Likewise, emotional pacifism had also proven incapable of restraining nationalist ambition in 1914, and this sentimental regard for "Humanity" had an even longer record of failure. From the Abbé de Saint-Pierre's Project for Perpetual Peace (1712-1717), to Kant's treatise on "Perpetual Peace," down to the great peace movement of the late nineteenth century--pacifist efforts had been followed by war. Babbitt called this pattern "the monstrous irony that dogs the humanitarian." Moreover, this irony indicated something wrong in the sentimental basis for peace itself, an inherent flaw that the humanitarians would not admit. They argued instead that their ideas simply had not yet been tried the right way, or that their transforming, regenerative spirit had not yet penetrated deeply enough. Continuing failure pointed only to some remaining impediment to peace, to some enduring interference with natural goodwill and brotherhood, and not to any fundamental error in the proposed humanitarian solution. Germany was the current impediment to world peace. Or perhaps it was the arms manufacturers who conspired to postpone the golden age. Remove these obstacles and peace would flow. International peace was only a matter of the proper arrangement of things in the natural, external order. Babbitt supposed that "nothing short of the suicide of the planet would avail to convince the humanitarians that anything is wrong with their theory--and even then, the last surviving humanitarian would no doubt continue to moan conspiracy" (679).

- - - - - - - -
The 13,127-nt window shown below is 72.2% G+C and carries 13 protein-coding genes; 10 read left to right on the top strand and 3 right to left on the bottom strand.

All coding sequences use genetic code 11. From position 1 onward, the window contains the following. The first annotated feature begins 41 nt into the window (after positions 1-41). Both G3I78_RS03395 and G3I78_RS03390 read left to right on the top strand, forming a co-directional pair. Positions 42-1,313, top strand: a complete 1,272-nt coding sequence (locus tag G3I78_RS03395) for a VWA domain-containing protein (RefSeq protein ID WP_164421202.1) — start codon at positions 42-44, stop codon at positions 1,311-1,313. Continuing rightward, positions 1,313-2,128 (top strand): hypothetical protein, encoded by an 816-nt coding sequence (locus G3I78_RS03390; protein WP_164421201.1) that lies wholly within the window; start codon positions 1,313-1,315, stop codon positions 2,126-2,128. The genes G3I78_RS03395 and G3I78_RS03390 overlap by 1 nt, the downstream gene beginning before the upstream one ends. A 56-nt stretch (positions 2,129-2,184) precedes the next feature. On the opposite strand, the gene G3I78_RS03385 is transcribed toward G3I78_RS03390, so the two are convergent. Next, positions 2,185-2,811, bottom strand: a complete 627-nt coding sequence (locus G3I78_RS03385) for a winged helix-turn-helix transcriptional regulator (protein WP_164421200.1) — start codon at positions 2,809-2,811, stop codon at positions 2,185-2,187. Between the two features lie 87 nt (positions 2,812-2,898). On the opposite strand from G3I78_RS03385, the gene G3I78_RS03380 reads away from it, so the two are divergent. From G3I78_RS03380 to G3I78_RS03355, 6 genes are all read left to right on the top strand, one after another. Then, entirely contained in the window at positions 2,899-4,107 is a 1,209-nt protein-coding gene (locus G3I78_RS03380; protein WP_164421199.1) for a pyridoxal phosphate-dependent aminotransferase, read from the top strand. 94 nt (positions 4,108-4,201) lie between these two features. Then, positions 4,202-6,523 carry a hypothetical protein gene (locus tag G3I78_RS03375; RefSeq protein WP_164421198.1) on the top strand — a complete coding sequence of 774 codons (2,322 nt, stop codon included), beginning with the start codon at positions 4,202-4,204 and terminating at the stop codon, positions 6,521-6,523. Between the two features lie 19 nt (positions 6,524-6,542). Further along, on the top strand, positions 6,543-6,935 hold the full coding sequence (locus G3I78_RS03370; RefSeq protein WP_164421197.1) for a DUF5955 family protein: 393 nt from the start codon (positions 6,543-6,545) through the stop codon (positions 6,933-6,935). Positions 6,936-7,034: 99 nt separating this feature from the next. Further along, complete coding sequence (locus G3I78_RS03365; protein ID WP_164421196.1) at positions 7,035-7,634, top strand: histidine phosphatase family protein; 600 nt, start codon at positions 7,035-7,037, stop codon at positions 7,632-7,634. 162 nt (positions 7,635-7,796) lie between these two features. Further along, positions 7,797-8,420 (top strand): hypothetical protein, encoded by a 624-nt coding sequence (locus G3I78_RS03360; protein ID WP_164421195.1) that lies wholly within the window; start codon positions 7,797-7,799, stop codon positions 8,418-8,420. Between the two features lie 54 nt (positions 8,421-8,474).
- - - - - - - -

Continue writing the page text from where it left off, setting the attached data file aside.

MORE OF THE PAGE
This observation brought Babbitt to what he called humanitarian internationalism's "fatal flaw." The humanitarians assumed, contra Hobbes, that the state of nature is not a war of all against all brought on by man's continual lusting after power, but rather a Rousseauist Arcadia. The French Revolution had proved Hobbes correct, Babbitt argued; the "will to power" had overwhelmed the "will to brotherhood." The removal of customary restraints had brought anarchy, not peace. The emotional humanitarian's appeal to sympathy and the utilitarian humanitarian's appeal to self-interest had manifestly not ended warfare. The flaw in current internationalism was the assumption that the modern expansive temperament could be contained by sympathy or self-interest apart from a reevaluation of human nature. It seemed obvious to Babbitt, then, that despite Norman Angell and his disciples, "the great illusion is not war but humanitarianism." And humanitarianism was an illusion at every level of human experience. It failed to reconcile nations, or factions within nations, or the war raging within the human soul: "[the expansive view of life] does not establish peace and unity among different nationalities, it does not establish peace and unity among members of the same nationality, it does not establish peace and unity--and this is the root of the whole matter--in the breast of the individual" (679). Centrifugal living, as it might be called, could by definition never lead to social harmony or international peace.